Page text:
The Lego Movie and Vampire Academy

This week, I saw two films.  Neither of them is an important, challenging drama with earth shattering things to say; however, both provide lots of entertainment in their own ways.
The Lego Movie
Emmet (voiced by Chris Pratt) is a sweet-natured construction worker who only wants to follow the rules, as ordered by President Business (voiced by Will Ferrell), and become popular with his co-workers.  He’s just about to leave the worksite one day when he sees a young woman who he later finds out is named Wyldstyle (voiced by Elizabeth Banks).  She shouldn’t be there, which violates the rules, and Emmet is about to call the police when he gets a good look at Wyldstyle’s face and is immediately smitten.  While following her, Emmet falls down into a hole at the construction site.  At the bottom, he sees a strange red brick that seems to be calling to him.  He walks up and touches it and is struck by strange energy and sees odd images before being knocked unconscious.  When he wakes up, he’s handcuffed in a police interrogation room being questioned by Bad Cop/Good Cop (voiced by Liam Neeson).  He’s being asked about the Piece of Resistance.  Emmet says he has no idea what the cop is talking about when Bad Cop/Good Cop points out the Piece of Resistance is stuck to his back.  President Business orders Bad Cop/Good Cop to melt down Emmet and bring him the piece.  Just before he’s about to be melted, Emmet is freed by Wyldstyle and brought to the Old West to meet a blind prophet named Vitruvius (voiced by Morgan Freeman).  Vitruvius explains to Emmet that he is “The Special” who is prophesied to lead the Master Builders in revolt against President Business, also known as Lord Business, who plans on using a super weapon called the Kragle to destroy the world.  The Piece of Resistance will stop the Kragle.  Expecting Emmet to be able to use random pieces found around him to create items to help in their plan, Vitruvius and Wyldstyle are surprised to find Emmet unable to build anything other than a two-tier couch.  Wyldstyle is disappointed and thinks all is lost but Vitruvius believes Emmet just needs to open his mind and let the ideas flow with the rest of the Master Builders, like Batman (voice of Will Arnett), Spaceman Benny (voice of Charlie Day), Metal Beard (voice of Nick Offerman), Superman (voice of Channing Tatum) and Shaq (Shaquille O’Neal).
I wasn’t really sure what to expect prior to “The Lego Movie” and went in with low expectations.  I was completely wrong.  This is a supremely entertaining movie that is visually imaginative, contains a story that rarely slows down and a script that is very funny and emotionally satisfying.  It consistently hits all the right notes.
While the film looks like stop-motion animation it is in fact computer generated imagery.  I think the retro look of the character movement benefits the type of toy that’s featured in the film.  The low tech nature of Legos doesn’t lend itself to a slick animation style.  The somewhat jerky movements give the film an almost homemade quality.  The underdog nature of Emmet and the Master Builders, and the silliness of Lord Business, is amplified.  There are also sharp delineations between each of the Lego lands visited in the movie, making Emmet, Bad Cop/Good Cop and Vitruvius stick out when they visit different worlds.  The most odd of the Lego lands is Cloud Cuckoo Palace where anything and everything is possible with odd combinations of Legos making for bizarre looking creations.  In this Lego land, nobody looks out of place because everybody looks out of place.
The bright colors and slapstick humor will appeal easily to children but parents shouldn’t worry about being bored as the film has plenty of laughs and pop culture references to keep you entertained as well.  Batman is a prime source of humor for adults as he takes all the gravitas of Christian Bale’s portrayal of the Dark Knight and twists that around in a kind of self-mockery.  Vitruvius is also a good for laughs as he carries what looks like a half-eaten lollypop on a stick as a walking staff and delivers lines in a way that sound serious then adds an extra word or two to make them silly.  Emmet is funny in his cluelessness and Lord Business is funny in his pompousness.  Each character that gets any screen time at all is given a chance to shine and none of these opportunities are wasted as the script by co-directors Phil Lord and Chris Miller is so jammed with humor it may require more than one viewing to catch it all.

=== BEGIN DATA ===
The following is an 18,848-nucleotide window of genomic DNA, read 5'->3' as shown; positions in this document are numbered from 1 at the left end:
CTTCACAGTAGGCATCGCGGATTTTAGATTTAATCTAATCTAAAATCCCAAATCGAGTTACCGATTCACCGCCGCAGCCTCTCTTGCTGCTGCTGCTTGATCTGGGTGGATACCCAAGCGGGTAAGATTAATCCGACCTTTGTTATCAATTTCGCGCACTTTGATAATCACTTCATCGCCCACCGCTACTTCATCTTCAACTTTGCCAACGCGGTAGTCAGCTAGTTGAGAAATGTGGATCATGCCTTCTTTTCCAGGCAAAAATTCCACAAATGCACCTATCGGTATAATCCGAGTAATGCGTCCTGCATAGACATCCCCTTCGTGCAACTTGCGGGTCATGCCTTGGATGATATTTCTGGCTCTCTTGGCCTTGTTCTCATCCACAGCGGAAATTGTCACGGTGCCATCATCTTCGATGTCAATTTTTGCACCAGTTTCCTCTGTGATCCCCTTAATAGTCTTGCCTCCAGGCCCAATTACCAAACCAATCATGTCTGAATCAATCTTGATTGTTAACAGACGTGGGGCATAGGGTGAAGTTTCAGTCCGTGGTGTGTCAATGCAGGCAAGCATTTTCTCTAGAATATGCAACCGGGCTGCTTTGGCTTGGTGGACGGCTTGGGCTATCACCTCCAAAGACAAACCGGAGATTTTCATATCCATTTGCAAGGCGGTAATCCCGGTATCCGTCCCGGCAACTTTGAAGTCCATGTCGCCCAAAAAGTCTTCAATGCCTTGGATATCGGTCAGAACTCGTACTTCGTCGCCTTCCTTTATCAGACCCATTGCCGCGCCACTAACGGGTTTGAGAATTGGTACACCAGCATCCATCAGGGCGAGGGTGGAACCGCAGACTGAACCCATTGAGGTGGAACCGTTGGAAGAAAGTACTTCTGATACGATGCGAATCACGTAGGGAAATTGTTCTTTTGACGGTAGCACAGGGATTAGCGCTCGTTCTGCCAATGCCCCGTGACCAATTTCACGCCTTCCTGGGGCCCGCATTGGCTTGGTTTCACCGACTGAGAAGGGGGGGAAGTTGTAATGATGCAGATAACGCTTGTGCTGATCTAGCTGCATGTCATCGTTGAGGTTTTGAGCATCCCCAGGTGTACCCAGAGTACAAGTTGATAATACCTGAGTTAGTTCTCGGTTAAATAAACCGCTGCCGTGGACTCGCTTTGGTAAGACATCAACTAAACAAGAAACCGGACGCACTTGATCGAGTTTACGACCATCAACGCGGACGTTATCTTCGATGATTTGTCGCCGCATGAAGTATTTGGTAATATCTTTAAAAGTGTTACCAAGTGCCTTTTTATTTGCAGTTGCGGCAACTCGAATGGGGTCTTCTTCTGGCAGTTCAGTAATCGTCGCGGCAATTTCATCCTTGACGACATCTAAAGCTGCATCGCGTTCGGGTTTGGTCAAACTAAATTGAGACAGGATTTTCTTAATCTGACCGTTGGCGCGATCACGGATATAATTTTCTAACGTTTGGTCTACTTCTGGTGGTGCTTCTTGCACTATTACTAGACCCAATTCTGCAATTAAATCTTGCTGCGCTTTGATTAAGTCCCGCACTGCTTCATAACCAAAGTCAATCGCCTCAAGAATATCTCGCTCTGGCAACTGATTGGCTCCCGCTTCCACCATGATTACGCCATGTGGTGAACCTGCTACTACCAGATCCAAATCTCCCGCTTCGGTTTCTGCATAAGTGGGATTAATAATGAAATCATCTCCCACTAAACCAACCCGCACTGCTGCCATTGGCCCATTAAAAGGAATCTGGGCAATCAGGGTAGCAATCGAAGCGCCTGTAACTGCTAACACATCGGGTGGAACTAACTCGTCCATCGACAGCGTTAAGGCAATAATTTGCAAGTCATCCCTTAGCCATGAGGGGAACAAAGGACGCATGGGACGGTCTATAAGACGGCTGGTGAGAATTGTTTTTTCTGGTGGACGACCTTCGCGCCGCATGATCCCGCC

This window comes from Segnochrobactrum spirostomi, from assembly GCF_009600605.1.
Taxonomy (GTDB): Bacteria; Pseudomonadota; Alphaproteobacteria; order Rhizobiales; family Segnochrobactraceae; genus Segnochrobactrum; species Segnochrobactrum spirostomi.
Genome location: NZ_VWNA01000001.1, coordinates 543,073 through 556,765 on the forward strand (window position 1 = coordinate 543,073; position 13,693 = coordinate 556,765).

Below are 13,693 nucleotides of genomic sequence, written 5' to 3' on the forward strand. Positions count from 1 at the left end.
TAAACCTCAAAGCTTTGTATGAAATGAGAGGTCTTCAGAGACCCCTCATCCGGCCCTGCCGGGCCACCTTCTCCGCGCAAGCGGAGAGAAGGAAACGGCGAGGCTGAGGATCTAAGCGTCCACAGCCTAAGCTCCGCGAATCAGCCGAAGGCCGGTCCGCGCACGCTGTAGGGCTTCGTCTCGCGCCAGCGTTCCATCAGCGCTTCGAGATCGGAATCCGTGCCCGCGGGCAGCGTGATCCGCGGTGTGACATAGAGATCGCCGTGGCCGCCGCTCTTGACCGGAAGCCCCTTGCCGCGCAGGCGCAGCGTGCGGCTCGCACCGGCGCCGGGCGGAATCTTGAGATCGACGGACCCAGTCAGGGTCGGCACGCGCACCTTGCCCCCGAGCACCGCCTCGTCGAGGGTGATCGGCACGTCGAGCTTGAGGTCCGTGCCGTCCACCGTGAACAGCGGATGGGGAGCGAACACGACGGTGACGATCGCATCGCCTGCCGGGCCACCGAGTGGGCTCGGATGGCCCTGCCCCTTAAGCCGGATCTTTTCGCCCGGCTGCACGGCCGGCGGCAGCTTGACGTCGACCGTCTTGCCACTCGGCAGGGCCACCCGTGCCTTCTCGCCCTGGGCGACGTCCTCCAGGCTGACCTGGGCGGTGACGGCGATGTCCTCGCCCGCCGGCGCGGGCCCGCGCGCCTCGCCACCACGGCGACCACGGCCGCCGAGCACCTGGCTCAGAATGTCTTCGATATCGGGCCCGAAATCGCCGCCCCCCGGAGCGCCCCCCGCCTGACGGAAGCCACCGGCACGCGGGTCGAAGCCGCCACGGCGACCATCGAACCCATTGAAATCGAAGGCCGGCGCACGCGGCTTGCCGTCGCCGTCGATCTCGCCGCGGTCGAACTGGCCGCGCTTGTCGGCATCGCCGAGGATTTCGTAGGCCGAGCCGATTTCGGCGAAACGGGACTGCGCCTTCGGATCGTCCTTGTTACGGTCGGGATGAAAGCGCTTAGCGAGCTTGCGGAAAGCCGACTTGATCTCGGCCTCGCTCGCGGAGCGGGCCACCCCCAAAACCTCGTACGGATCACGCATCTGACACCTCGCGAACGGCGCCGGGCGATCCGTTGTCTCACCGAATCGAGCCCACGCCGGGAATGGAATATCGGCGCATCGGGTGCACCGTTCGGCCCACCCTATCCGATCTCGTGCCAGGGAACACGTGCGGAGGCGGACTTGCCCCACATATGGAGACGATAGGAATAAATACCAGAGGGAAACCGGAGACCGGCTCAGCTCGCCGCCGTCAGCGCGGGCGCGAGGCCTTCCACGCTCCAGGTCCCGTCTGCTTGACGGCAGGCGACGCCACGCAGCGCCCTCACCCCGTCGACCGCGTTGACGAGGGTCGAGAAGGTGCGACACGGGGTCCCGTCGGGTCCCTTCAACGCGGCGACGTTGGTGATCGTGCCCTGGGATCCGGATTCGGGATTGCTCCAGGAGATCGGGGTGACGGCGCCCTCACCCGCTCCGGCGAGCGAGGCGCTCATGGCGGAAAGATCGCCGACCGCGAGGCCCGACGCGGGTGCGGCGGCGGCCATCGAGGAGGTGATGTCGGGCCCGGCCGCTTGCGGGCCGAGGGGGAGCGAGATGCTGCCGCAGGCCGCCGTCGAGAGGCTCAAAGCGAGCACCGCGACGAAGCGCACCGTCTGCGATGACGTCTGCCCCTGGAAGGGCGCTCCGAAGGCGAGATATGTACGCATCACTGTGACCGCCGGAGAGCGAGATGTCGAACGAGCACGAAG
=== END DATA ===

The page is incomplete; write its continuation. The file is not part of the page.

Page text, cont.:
This funny script also has a good story, not just about the Lego characters but also the people who play with them.  There’s a reveal late in the film that puts everything into perspective.  I won’t ruin it but the whole story of the film isn’t about what you think it is.  Fortunately, this twist doesn’t ruin what’s come before and actually gives the movie far more heart and emotion than you might expect.  It’s the kind of twist that pays off for both children and adults and could be used to start some conversations that both sides can learn from.
“The Lego Movie” is rated PG for rude humor and mild action.  There are a few references to butts and that’s about it.  There are some action scenes where robots are thrown around and at least one is shown impaled on a spike.  There are some weapons fired like laser pistols and Vitruvius is shown being blinded by Lord Business and later being decapitated.  While all this sounds very disturbing, seeing it is far less so.
“The Lego Movie” is a 95 minute commercial for a 60 year old toy.  Play sets have been produced to match the lands shown in the film and special mini figures of the movie characters have been released.  I’m not so naïve to think entertainment is the only reason for this film to be made; however, the writers and artists who created the film have made something rather spectacular that should please the young and the young at heart.  I know I enjoyed it a great deal.
“The Lego Movie” gets five guitars that snap together to make a spaceship.
Vampire Academy
Rose Hathaway and Lissa Dragomir (Zoey Deutch and Lucy Fry) are teenaged girls on the run from the stuffy boarding school they escaped from nearly a year earlier.  These are not your average teenagers:  Lissa is a vampire princess and Rose is her protector in training.  She is a Moroi, a race of mortal vampires with royal blood who lives peacefully among humans.  The Moroi can be in sunlight but they don’t like it and they possess magical powers over air, water, fire and earth.  Rose is a dhampir, a half human/half vampire who acts as a guardian for the Moroi.  The royal vampires need protection from a race of immortal vampires called strigoi.  They are the enemy of the Moroi and are constantly looking for a weakness to attack them.  While immortal, the strigoi can be killed by sunlight as well as a silver stake in the heart.  Rose and Lissa are psychically bonded after a car accident killed Lissa’s parents and brother.  She and Rose were severely injured but afterwards, a one-way bond from Lissa to Rose developed.  The pair ran away from the Vladimir Academy because of a severe threat to Lissa that Rose knew of but couldn’t identify.  Other dhampir from the school, led by Dimitri Belikov (Danila Kozlovsky), found the two in hiding and brought them back.  At the gates of the school, the convoy is attacked by strigoi and Rose freezes when she’s confronted.  Dimitri saves the girls and gets them inside safely.  Headmistress Ellen Kirova (Olga Kurylenko) is furious with the pair but agrees to readmit them after Victor Dashkov (Gabriel Byrne), a Miroi and relative of Lissa’s, speaks on their behalf.  Their absence has led to a loss of social standing in the school for young Moroi and dhampir.  Lissa’s boyfriend is dating someone else and Rose is behind on her training.  There is also an evil stalking the grounds of Vladimir Academy that could spell disaster for Lissa, Rose and anyone around them.